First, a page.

Will New York’s cannabis reforms allow the stunted industry to flourish?
Crain’s New York
By Caroline Lewis
August 30, 2016
The state may soon loosen the tight rules that restrict every aspect of New York’s eight-month-old medical marijuana industry, from the way patients search for doctors who are willing to recommend the drug, to the number of cannabis products each dispensary can sell.
Under a barrage of grievances that started before the first dispensaries opened in January, the state health department said Tuesday that it’s considering a wide range of reforms designed to increase patient access. Some measures, like allowing companies to make deliveries to accommodate patients who can’t make it to one of the state’s 17 functioning dispensaries, will go into effect right away. Other proposals, including authorization for nurse practitioners to recommend the drug, will undergo a 45-day public comment period. In an effort to address one of the biggest hurdles to patient access, the state will reach out to physicians registered to recommend cannabis to ask if they are willing to be listed publicly so they are easier to find.
Most of the proposals are welcomed by the five cannabis companies licensed to manufacture and sell cannabis in New York. They are currently competing over about 7,000 registered patients, and averaged fewer than 2,500 transactions per month through mid-June, according to a report the state released earlier this month. But the proposed changes may not expand the market enough to accommodate the five additional licenses the state wants to hand out within the next two years.
“What we’re really hoping for is to improve patient access, which is why we embrace many of the recommendations outlined today,” said Ari Hoffnung, chief executive of Vireo Health of New York, one of the state’s five cannabis companies. “We’re really excited about these proposals.”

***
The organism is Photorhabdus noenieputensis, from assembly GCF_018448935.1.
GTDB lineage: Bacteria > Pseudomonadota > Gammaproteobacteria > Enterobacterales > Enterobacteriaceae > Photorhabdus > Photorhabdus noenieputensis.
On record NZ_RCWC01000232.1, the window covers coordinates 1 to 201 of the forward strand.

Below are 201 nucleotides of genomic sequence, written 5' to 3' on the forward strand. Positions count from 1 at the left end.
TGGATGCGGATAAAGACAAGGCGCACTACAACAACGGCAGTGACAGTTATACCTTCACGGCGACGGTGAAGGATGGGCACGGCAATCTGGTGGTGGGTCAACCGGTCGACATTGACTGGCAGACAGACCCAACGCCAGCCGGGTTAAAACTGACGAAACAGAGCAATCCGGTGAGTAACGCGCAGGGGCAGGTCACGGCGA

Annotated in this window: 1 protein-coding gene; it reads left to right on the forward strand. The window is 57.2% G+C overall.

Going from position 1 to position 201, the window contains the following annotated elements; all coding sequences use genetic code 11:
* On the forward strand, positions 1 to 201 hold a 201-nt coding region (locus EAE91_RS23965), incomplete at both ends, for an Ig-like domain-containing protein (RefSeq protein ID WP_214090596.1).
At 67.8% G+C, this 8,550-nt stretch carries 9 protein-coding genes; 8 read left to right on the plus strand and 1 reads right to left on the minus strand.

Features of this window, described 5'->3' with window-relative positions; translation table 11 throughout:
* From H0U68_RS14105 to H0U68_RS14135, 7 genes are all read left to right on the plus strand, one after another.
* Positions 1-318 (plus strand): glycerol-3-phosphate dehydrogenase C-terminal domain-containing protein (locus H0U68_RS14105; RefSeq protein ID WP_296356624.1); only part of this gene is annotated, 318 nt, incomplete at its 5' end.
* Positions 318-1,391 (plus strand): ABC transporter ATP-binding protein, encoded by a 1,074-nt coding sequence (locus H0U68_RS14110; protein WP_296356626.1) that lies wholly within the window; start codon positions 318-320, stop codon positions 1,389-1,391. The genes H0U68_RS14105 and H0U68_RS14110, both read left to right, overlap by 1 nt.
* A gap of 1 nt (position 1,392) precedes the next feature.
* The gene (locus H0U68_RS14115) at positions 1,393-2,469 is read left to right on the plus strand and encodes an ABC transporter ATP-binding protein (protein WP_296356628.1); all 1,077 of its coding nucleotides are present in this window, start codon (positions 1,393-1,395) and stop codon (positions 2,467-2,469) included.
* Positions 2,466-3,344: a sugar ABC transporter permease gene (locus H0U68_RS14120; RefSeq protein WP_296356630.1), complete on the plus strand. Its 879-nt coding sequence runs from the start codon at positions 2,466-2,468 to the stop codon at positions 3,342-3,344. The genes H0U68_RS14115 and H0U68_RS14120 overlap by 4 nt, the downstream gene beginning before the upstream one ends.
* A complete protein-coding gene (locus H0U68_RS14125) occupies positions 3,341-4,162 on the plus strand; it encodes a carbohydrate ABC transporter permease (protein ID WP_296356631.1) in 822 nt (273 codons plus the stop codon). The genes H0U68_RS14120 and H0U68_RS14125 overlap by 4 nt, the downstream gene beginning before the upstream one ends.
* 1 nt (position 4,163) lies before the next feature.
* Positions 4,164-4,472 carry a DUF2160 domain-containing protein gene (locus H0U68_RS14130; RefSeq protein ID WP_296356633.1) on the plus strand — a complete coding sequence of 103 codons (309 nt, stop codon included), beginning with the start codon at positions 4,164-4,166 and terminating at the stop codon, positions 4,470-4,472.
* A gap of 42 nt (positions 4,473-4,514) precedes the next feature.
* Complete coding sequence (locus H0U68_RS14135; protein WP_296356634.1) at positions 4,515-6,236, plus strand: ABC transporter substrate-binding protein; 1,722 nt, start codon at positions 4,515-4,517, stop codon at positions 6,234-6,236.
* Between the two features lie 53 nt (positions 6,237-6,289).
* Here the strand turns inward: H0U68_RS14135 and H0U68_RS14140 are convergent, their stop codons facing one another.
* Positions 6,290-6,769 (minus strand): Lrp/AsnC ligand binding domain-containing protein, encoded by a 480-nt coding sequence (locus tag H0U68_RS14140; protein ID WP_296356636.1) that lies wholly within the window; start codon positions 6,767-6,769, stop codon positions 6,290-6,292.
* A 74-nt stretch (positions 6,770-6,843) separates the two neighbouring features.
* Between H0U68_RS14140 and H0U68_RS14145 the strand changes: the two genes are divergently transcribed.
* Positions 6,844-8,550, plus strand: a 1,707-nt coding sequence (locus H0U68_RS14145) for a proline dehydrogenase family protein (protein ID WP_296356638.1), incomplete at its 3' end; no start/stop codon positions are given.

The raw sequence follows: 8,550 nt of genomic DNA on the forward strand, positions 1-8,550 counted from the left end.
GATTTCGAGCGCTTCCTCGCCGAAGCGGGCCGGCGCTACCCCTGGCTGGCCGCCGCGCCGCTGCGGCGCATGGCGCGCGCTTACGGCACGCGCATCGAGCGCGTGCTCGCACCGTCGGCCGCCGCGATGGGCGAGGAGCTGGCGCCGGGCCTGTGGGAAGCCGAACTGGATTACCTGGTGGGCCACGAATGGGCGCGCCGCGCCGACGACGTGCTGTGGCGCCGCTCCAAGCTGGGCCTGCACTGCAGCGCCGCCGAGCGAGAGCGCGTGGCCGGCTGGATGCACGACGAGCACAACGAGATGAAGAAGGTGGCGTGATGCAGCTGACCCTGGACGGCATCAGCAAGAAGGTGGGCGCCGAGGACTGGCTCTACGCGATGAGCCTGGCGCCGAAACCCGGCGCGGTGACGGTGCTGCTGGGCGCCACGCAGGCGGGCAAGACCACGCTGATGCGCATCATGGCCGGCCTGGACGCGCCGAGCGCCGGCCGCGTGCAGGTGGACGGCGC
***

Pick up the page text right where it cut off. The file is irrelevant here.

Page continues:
But he added that Vireo and New York’s other cannabis companies, which have banded together to form a lobbying group, don’t think the market is ready for new players.
“We continue to oppose the issuance of new licenses until the current micro-market matures and the five registered organizations are given a real chance to build a sustainable business,” Hoffnung said.
The cannabis companies meet regularly. None of the businesses are breaking even yet, said Hoffnung.
“We’re still at a point where we’re investing in the business but certainly not generating any income,” said Nicholas Vita, chief executive of Columbia Care. He said he agrees that the industry doesn’t have enough customers to sustain new companies today, but may be able to down the road.
“We’d be interested to see how the program evolves and how the changes will be implemented before adding new voices to the table,” Vita said.
Assemblyman Dick Gottfried, D-Manhattan, the author of the state’s Compassionate Care Act, said he supports the move to open up the market to new players. But he also proposes that the state issue licenses separately for dispensaries, growers and manufacturers, rather than requiring each company to do all three. Allowing companies to specialize in one aspect of the cannabis industry could mean investing less money up front.
“In America, we don’t require a manufacturer to be its own distributor and retailer; in fact, we often prohibit that,” he said in a statement reacting to the state’s proposals. He added that abandoning the “seed-to-sale” model “would strengthen the existing registered organizations and expand patient access.”
Hoffnung and Scott Greiper, president of cannabis consulting firm Viridian Capital Advisors, said they don’t think the seed-to-sale model is the issue.
“I think the most important change is the loosening up of which diseases will be covered,” said Greiper.
In New York, only 10 severe medical conditions, including AIDS and cancer, are currently eligible for cannabis treatment. The state’s proposals include a promise to consider expanding the list to include chronic pain as well, a move that increased the market in Minnesota. But it’s no guarantee: In the past, state Health Commissioner Dr. Howard Zucker has determined that there was insufficient evidence to allow coverage of new conditions such as PTSD, that would greatly expand the state’s patient base.
Greiper said Gov. Andrew Cuomo, who initially opposed cannabis legalization, has still come a long way. “You have to give him credit for realizing anarchy has not broken out in New York and the rules should be loosened.”